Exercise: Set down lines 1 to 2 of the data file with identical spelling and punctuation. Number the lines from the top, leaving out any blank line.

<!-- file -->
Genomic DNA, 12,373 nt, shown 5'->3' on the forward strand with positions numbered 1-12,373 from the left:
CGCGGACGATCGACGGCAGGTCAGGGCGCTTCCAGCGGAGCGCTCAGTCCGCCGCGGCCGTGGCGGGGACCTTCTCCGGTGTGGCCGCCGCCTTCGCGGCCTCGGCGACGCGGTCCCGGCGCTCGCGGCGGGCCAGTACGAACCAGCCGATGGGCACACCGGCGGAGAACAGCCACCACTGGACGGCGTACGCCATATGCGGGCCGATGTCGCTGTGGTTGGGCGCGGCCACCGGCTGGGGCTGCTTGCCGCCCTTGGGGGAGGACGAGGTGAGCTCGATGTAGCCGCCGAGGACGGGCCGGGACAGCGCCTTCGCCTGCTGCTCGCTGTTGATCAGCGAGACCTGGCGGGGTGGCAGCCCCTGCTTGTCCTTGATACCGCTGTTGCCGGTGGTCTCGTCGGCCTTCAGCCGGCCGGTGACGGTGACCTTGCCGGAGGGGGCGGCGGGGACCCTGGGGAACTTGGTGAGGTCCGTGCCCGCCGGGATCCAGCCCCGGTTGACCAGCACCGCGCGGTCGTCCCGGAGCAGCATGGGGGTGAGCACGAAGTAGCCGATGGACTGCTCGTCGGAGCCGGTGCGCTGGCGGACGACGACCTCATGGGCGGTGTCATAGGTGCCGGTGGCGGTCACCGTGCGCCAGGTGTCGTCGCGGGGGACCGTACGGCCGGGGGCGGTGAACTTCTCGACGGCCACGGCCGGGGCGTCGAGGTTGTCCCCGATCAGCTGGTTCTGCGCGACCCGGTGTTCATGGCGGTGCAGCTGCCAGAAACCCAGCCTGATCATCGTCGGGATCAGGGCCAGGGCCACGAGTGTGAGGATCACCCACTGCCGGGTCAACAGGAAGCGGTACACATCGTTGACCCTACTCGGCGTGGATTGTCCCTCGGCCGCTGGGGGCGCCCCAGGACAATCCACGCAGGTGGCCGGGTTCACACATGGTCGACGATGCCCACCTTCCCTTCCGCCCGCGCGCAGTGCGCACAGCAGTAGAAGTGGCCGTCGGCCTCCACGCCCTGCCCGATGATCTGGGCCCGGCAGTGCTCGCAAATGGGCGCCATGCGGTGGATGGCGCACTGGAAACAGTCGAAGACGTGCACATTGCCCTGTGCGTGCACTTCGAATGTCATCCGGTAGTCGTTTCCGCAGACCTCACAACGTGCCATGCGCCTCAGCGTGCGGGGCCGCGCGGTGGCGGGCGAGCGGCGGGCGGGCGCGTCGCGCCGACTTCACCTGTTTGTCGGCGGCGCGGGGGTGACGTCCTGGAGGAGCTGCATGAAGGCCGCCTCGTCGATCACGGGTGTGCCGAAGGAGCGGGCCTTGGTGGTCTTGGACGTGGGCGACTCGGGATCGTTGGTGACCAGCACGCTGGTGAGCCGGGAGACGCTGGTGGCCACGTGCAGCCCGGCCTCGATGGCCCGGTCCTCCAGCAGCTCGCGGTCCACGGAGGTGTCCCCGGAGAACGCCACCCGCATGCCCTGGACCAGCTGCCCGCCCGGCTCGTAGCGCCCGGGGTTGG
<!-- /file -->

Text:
Genomic DNA, 12,373 nt, shown 5'->3' on the forward strand with positions numbered 1-12,373 from the left:
CGCGGACGATCGACGGCAGGTCAGGGCGCTTCCAGCGGAGCGCTCAGTCCGCCGCGGCCGTGGCGGGGACCTTCTCCGGTGTGGCCGCCGCCTTCGCGGCCTCGGCGACGCGGTCCCGGCGCTCGCGGCGGGCCAGTACGAACCAGCCGATGGGCACACCGGCGGAGAACAGCCACCACTGGACGGCGTACGCCATATGCGGGCCGATGTCGCTGTGGTTGGGCGCGGCCACCGGCTGGGGCTGCTTGCCGCCCTTGGGGGAGGACGAGGTGAGCTCGATGTAGCCGCCGAGGACGGGCCGGGACAGCGCCTTCGCCTGCTGCTCGCTGTTGATCAGCGAGACCTGGCGGGGTGGCAGCCCCTGCTTGTCCTTGATACCGCTGTTGCCGGTGGTCTCGTCGGCCTTCAGCCGGCCGGTGACGGTGACCTTGCCGGAGGGGGCGGCGGGGACCCTGGGGAACTTGGTGAGGTCCGTGCCCGCCGGGATCCAGCCCCGGTTGACCAGCACCGCGCGGTCGTCCCGGAGCAGCATGGGGGTGAGCACGAAGTAGCCGATGGACTGCTCGTCGGAGCCGGTGCGCTGGCGGACGACGACCTCATGGGCGGTGTCATAGGTGCCGGTGGCGGTCACCGTGCGCCAGGTGTCGTCGCGGGGGACCGTACGGCCGGGGGCGGTGAACTTCTCGACGGCCACGGCCGGGGCGTCGAGGTTGTCCCCGATCAGCTGGTTCTGCGCGACCCGGTGTTCATGGCGGTGCAGCTGCCAGAAACCCAGCCTGATCATCGTCGGGATCAGGGCCAGGGCCACGAGTGTGAGGATCACCCACTGCCGGGTCAACAGGAAGCGGTACACATCGTTGACCCTACTCGGCGTGGATTGTCCCTCGGCCGCTGGGGGCGCCCCAGGACAATCCACGCAGGTGGCCGGGTTCACACATGGTCGACGATGCCCACCTTCCCTTCCGCCCGCGCGCAGTGCGCACAGCAGTAGAAGTGGCCGTCGGCCTCCACGCCCTGCCCGATGATCTGGGCCCGGCAGTGCTCGCAAATGGGCGCCATGCGGTGGATGGCGCACTGGAAACAGTCGAAGACGTGCACATTGCCCTGTGCGTGCACTTCGAATGTCATCCGGTAGTCGTTTCCGCAGACCTCACAACGTGCCATGCGCCTCAGCGTGCGGGGCCGCGCGGTGGCGGGCGAGCGGCGGGCGGGCGCGTCGCGCCGACTTCACCTGTTTGTCGGCGGCGCGGGGGTGACGTCCTGGAGGAGCTGCATGAAGGCCGCCTCGTCGATCACGGGTGTGCCGAAGGAGCGGGCCTTGGTGGTCTTGGACGTGGGCGACTCGGGATCGTTGGTGACCAGCACGCTGGTGAGCCGGGAGACGCTGGTGGCCACGTGCAGCCCGGCCTCGATGGCCCGGTCCTCCAGCAGCTCGCGGTCCACGGAGGTGTCCCCGGAGAACGCCACCCGCATGCCCTGGACCAGCTGCCCGCCCGGCTCGTAGCGCCCGGGGTTGG